This week’s focus on water and agriculture piqued my interest in the class once again. While I already had a basic understanding of how much excess farmland is used solely to grow crops for feeding livestock, I hadn’t actually given much thought to how that would affect food prices (spoiler alert: they go up!). Another lecture focused on how the Green Revolution resulted in increases in fertilizer, pesticide and herbicide use, irrigation and monoculture. Despite the detriments to the environment, all of the above increased yield (a good thing, considering how much the population has grown). Unfortunately, at this point we have become so dependent on Green Revolution techniques that we cannot go back to the “old ways” and continue to feed everyone at the current population rate (and with that numbers constantly rising….).
In fact farmers will have to us 45% more water in 2030, which we’re unlikely to have on hand (based on current availability and increased threat of drought due to climate change). There’s always the possibility of improvements in technology that will continue to increase our yield, despite using the same (or less than the current) amount of land and water – these technological advances are what have helped us in the past. Of course, these advances cost money, which will again cause food prices to go up. So, no matter what happens, food will continue to get more expensive (and may lean more and more towards the GMO-variety). All the more reason to grow your own!
An especially interesting concept in week 6 was the idea of embedded, or virtual, water.
Virtual water is the hidden water that is inherent in every object in human use. For example, ask someone how much water they use with a single cup of coffee and they may answer “8 ounces.” However, you have to take into account the amount of water used in growing the coffee beans, the water used in the production of the coffee maker (not to mention the electricity), the mug, the coffee filter, the spoon, and any transportation used to get those items to you. I had prior knowledge of this concept, but more in terms of energy use. In the end, both water and energy are similar, possibly finite, resources!
The idea isn’t to scare people out of purchasing anything new, just to give a little thought to the question of “what is necessary?” If you’re thinking of replacing that leaky faucet in the name of “saving water,” see if you can first fix it before buying a brand new one. Purchase a fancy, fuel-efficient new car not just so you can brag about your superior environmental consciousness on your blog, but because the old one is not worth the costs (money-wise and water-wise) of repair.
I think a lot of people (including me) are limited in their knowledge of water, watersheds, and issues like pollution and water levels. Some may have heard that hydrofracking contaminates groundwater – but might think only of the mysterious chemicals as the contaminates, not the salt water that is known to be used in the fracking process. A lack of understanding about natural (and governmental) systems may also result in fingers being pointed in the wrong direction, which solves nothing. I was working the TILT booth at the Nature Center’s Autumn Fest this past weekend. An obviously disgruntled woman came over and started grilling me about why “you” don’t do something about fixing the dropping water levels in the St. Lawrence and stopping Montreal from using their dams to affect those levels. At first I thought she might have mistaken me for one of the Save the River girls (since we were sharing a tent) and that she was specifically asking about Plan Bv7, so I identified myself as representing TILT. Without skipping a beat she growled “Well I think it’s something you should do something about. The water levels at my dock are so low and Montreal plans to drop the water by another 6 inches this week, etc etc.” I tried to explain that TILT is a land conservation group (and that the drought this summer played a large part in the current levels), but she would have none of it. Her dock water was low (forget about the rest of the River) and goddammit SOMEONE was gonna fix it for her! I finally just smiled at her and said “oookkkkaaayyyy” in a way that really said “there’s really nothing I can say that will appease you, is there?” Surprisingly, she got the message and slunk off, probably to go peer pressure the little old ladies at the Redwood food pantry booth to plan a midnight stealth attack on the dams in Montreal.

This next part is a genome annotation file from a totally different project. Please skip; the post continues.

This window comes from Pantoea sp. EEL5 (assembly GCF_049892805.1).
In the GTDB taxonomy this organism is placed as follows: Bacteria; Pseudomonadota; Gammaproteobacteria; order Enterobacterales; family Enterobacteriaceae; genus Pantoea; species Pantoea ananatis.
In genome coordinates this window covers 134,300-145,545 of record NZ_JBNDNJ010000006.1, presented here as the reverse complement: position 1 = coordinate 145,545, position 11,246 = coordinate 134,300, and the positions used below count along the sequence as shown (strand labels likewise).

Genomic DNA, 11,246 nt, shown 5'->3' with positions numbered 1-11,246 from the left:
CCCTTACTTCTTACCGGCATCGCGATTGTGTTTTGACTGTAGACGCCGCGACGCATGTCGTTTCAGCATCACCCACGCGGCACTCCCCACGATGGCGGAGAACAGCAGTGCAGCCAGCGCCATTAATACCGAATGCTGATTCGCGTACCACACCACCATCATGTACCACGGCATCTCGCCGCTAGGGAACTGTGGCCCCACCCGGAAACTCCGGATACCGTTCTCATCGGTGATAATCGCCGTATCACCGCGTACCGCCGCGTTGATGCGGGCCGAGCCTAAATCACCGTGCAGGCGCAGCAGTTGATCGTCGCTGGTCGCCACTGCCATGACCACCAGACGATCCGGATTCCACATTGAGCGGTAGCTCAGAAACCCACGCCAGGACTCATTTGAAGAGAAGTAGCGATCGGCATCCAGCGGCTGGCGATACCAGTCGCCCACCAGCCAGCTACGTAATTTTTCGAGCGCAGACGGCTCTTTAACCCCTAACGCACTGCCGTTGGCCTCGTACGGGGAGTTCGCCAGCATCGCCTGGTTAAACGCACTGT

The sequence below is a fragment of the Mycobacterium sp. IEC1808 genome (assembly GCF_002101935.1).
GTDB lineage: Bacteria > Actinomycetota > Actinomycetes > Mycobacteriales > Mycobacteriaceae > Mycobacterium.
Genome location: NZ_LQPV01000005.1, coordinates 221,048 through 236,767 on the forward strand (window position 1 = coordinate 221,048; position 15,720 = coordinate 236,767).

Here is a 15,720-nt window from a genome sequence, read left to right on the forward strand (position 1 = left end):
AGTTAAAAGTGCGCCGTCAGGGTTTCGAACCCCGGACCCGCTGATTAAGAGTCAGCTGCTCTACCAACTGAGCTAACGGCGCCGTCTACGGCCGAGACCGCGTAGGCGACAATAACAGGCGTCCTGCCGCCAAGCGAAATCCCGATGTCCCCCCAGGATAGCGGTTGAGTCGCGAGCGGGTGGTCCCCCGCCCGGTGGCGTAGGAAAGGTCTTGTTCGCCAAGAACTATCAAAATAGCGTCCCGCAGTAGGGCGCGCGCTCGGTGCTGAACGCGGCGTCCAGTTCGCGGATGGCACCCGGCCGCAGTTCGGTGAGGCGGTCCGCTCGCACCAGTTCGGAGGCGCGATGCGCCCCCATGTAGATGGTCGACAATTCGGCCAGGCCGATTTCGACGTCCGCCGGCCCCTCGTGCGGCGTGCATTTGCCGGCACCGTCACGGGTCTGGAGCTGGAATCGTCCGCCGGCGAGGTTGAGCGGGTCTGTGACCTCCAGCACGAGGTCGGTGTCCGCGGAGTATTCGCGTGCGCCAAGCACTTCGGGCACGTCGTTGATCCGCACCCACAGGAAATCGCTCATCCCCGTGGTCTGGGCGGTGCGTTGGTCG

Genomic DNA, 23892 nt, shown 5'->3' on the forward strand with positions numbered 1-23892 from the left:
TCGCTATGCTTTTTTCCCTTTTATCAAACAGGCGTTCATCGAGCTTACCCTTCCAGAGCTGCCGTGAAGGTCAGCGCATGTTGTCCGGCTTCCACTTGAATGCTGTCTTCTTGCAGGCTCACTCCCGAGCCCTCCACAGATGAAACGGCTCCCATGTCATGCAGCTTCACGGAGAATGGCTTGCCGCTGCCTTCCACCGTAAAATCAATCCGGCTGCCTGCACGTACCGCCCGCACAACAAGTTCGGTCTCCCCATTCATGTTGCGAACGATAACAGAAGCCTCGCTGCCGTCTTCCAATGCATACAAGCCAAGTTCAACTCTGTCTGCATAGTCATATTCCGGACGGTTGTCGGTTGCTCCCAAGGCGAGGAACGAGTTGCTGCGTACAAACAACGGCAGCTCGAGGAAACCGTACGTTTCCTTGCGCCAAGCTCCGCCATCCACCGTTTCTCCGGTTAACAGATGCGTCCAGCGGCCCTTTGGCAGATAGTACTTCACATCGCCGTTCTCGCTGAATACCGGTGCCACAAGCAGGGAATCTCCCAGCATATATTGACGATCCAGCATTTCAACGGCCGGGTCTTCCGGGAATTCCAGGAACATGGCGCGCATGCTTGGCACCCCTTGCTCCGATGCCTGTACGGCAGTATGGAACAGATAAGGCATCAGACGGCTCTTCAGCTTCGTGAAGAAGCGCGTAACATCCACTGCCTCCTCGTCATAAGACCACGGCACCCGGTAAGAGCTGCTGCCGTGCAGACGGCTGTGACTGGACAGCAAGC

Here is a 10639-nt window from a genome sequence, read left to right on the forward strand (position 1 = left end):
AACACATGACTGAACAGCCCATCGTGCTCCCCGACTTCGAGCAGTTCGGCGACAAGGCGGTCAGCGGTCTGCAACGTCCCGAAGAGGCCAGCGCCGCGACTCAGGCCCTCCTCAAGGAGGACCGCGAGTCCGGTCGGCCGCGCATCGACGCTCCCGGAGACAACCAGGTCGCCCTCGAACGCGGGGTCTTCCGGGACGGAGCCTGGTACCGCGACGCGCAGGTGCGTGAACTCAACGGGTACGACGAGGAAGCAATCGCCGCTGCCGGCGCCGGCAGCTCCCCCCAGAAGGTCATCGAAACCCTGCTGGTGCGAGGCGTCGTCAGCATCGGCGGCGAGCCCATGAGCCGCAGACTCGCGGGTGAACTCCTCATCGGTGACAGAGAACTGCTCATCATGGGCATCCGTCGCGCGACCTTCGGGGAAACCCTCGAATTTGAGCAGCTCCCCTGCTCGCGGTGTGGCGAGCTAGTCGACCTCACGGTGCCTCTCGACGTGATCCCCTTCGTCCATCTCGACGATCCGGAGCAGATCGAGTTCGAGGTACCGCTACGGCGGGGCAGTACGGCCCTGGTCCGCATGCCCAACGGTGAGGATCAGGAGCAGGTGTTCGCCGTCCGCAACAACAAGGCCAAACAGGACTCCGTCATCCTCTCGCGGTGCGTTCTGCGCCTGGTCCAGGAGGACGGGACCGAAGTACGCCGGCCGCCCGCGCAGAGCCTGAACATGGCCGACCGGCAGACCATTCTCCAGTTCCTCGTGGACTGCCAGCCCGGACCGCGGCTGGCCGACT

Knowledge is power. The more you arm yourself with, the more informed decisions you can make. Not to mention, the more others will listen to you and pay attention to your cause. If you know what you’re talking about, it shows. The more I muscle through this difficult class (only 2 weeks to go!), the more empowered I feel. I don’t plan on changing the world, just my small corner of it.
Painting is The Corn Harvest by Pieter Bruegel the Elder (one of my favorite artists)
- Calculating the real cost of water to Americans (voices.kansascity.com)
- African Green Revolution Forum Honours Leaders in the Development of Africa’s Agricultural Economy (appablog.wordpress.com)
- Can We Feed the World? (voanews.com)
- Global food security and “virtual water” (thebulletin.org)
- ‘Semi-dwarf’ trees may enable a green revolution for some forest crops (sciencedaily.com)